G-protein regulation of outwardly rectified epithelial chloride channels incorporated into planar bilayer membranes

Iskander I. Ismailov, Biljana Jovov, Catherine M. Fuller, Bakhram K. Berdiev, Deborah A. Keeton, Dale J. Benos

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12 Citations (Scopus)

Abstract

Experiments were designed to test if immunopurified outwardly rectified chloride channels (ORCCs) and the cystic fibrosis transmembrane conductance regulator (CFTR) incorporated into planar lipid bilayers are regulated by G- proteins. pertussis toxin (PTX) (100 ng/ml) + NAP (1 mM) + ATP (1 mM) treatment of ORCC and CFTR in bilayers resulted in a 2-fold increase in single channel open probability (P(o)) of ORCC but not of CFTR. Neither PTX, NAD, nor ATP alone affected the biophysical properties of either channel. Further, PTX conferred a linearity to the ORCC current-voltage curve, with a slope conductance of 80 ± 3 picosiemens (pS) in the ± 100 mV range of holding potentials. PKA-mediated phosphorylation of these PTX + NAD-treated channels further increased the P(o) of the linear 80-pS channels from 0.66 ± 0.05 to >0.9, and revealed the presence of a small (16 ± 2 pS) linear channel in the membrane. PTX treatment of a CFTR-immunodepleted protein preparation incorporated into bilayer membranes resulted in a similar increase in the P(o) of the larger conductance channel and restored PKA- sensitivity that was lost after CFTR immunodepletion. The addition of guanosine 5'-3-O-(thio)triphosphate (100 μM) to the cytoplasmic bathing solutions decreased the activity of the ORCC and increased its rectification at both negative and positive voltages. ADP-ribosylation of immunopurified material revealed the presence of a 41-kDa protein. These results demonstrate copurification of a channel-associated G-protein that is involved in the regulation of ORCC function.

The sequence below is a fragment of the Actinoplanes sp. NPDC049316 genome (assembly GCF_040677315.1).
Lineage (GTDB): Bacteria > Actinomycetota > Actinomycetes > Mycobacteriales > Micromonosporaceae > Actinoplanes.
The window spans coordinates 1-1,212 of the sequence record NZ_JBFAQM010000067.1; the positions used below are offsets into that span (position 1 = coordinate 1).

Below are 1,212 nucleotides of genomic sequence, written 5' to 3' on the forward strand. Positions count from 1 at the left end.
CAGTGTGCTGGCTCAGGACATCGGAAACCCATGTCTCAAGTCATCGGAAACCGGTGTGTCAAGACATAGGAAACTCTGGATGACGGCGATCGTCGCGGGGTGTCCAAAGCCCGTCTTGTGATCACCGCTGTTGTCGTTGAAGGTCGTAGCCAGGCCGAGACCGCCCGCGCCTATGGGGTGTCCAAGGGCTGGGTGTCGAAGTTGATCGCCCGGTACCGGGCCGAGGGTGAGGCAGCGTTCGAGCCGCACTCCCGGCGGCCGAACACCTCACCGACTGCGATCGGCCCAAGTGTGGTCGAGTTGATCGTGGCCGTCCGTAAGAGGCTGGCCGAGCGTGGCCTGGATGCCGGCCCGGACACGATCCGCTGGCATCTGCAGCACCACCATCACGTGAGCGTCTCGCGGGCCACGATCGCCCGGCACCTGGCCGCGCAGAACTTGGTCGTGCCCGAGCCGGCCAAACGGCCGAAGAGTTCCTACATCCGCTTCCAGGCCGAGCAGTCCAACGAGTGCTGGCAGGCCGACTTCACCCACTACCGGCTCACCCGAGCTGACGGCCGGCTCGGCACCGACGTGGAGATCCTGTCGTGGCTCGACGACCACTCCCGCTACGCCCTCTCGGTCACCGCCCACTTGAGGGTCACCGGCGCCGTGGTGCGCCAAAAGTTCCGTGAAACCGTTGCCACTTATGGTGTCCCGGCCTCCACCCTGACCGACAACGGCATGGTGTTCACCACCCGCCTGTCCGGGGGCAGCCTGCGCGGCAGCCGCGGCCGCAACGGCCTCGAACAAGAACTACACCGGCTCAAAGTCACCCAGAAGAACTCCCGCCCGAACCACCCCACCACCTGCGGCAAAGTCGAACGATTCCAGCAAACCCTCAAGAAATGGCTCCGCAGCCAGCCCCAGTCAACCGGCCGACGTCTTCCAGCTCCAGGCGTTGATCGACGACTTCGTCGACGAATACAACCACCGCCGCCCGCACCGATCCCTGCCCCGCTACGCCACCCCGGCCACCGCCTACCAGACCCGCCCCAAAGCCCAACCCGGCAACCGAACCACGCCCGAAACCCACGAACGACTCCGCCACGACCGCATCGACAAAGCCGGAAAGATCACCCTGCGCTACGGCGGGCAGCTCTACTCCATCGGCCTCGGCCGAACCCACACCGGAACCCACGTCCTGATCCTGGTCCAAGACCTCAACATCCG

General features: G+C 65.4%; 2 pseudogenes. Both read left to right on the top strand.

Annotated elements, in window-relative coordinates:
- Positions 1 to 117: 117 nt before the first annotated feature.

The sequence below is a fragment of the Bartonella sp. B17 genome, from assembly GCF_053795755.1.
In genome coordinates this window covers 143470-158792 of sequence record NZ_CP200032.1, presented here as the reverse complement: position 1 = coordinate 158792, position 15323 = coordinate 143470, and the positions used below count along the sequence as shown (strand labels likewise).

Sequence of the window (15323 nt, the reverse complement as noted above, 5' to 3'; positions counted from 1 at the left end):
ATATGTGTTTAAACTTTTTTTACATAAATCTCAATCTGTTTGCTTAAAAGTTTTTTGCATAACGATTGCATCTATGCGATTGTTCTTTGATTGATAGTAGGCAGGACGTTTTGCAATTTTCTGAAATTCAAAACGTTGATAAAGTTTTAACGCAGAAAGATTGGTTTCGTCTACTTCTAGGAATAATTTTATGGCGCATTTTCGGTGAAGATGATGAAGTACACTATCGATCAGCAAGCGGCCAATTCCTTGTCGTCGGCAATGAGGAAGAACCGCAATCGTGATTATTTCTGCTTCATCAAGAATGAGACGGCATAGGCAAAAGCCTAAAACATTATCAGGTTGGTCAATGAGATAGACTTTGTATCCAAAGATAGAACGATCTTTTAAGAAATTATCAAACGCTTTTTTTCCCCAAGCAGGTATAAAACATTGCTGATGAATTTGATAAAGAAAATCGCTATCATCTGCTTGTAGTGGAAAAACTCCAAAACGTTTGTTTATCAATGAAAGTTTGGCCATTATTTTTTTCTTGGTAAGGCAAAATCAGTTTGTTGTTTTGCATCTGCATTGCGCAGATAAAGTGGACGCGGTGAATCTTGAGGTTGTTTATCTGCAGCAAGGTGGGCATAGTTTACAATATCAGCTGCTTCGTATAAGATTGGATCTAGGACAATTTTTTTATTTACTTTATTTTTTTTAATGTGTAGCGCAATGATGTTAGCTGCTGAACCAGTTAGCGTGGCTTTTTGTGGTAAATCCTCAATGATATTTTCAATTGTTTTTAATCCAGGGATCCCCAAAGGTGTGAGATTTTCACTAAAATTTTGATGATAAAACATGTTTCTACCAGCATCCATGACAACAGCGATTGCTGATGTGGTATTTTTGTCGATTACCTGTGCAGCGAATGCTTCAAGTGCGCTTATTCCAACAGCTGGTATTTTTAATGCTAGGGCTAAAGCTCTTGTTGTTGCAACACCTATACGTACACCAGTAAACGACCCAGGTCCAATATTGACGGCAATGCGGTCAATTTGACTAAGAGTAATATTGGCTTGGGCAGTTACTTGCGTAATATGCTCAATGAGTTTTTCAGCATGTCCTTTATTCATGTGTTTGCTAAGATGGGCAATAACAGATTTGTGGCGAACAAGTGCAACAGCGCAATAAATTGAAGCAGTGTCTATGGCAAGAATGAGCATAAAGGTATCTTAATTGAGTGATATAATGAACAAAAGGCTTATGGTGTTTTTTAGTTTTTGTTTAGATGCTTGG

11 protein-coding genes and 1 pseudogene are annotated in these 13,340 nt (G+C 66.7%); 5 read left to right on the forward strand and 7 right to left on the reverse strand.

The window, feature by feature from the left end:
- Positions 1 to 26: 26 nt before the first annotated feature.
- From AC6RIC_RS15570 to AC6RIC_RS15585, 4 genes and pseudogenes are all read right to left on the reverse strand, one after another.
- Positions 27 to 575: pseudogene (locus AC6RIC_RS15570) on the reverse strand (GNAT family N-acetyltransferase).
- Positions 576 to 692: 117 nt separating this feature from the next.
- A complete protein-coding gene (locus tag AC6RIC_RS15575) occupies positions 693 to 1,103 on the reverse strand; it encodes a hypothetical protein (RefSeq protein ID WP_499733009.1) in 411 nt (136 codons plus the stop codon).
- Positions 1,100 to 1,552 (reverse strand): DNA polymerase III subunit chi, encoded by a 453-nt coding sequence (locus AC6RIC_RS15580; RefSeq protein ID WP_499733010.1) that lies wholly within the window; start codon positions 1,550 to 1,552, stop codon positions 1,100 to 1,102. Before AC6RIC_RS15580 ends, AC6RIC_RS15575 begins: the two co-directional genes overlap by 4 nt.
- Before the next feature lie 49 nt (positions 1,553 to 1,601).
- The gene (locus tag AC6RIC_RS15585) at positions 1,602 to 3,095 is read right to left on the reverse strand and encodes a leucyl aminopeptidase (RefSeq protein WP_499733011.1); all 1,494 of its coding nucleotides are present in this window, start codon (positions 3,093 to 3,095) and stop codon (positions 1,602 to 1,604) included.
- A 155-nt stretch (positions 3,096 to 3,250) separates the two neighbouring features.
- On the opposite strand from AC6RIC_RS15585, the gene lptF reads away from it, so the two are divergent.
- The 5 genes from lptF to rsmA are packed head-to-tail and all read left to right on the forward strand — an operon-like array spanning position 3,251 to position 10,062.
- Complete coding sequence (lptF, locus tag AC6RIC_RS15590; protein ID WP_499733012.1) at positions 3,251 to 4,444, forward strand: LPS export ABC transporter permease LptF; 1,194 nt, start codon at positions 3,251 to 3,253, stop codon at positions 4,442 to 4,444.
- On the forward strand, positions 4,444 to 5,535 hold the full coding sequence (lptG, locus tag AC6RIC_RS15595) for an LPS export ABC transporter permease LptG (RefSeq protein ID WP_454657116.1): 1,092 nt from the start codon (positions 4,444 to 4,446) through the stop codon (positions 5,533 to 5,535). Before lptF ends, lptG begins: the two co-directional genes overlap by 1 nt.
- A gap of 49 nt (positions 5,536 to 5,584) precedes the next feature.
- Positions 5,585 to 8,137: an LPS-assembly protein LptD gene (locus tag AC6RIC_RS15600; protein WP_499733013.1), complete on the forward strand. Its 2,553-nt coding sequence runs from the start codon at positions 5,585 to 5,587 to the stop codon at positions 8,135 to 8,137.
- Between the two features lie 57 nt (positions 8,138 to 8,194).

Original languageEnglish
Pages (from-to)4776-4780
Number of pages5
JournalJournal of Biological Chemistry
Volume271
Issue number9
DOIs
Publication statusPublished - Mar 1 1996

ASJC Scopus subject areas

  • Biochemistry
  • Molecular Biology
  • Cell Biology

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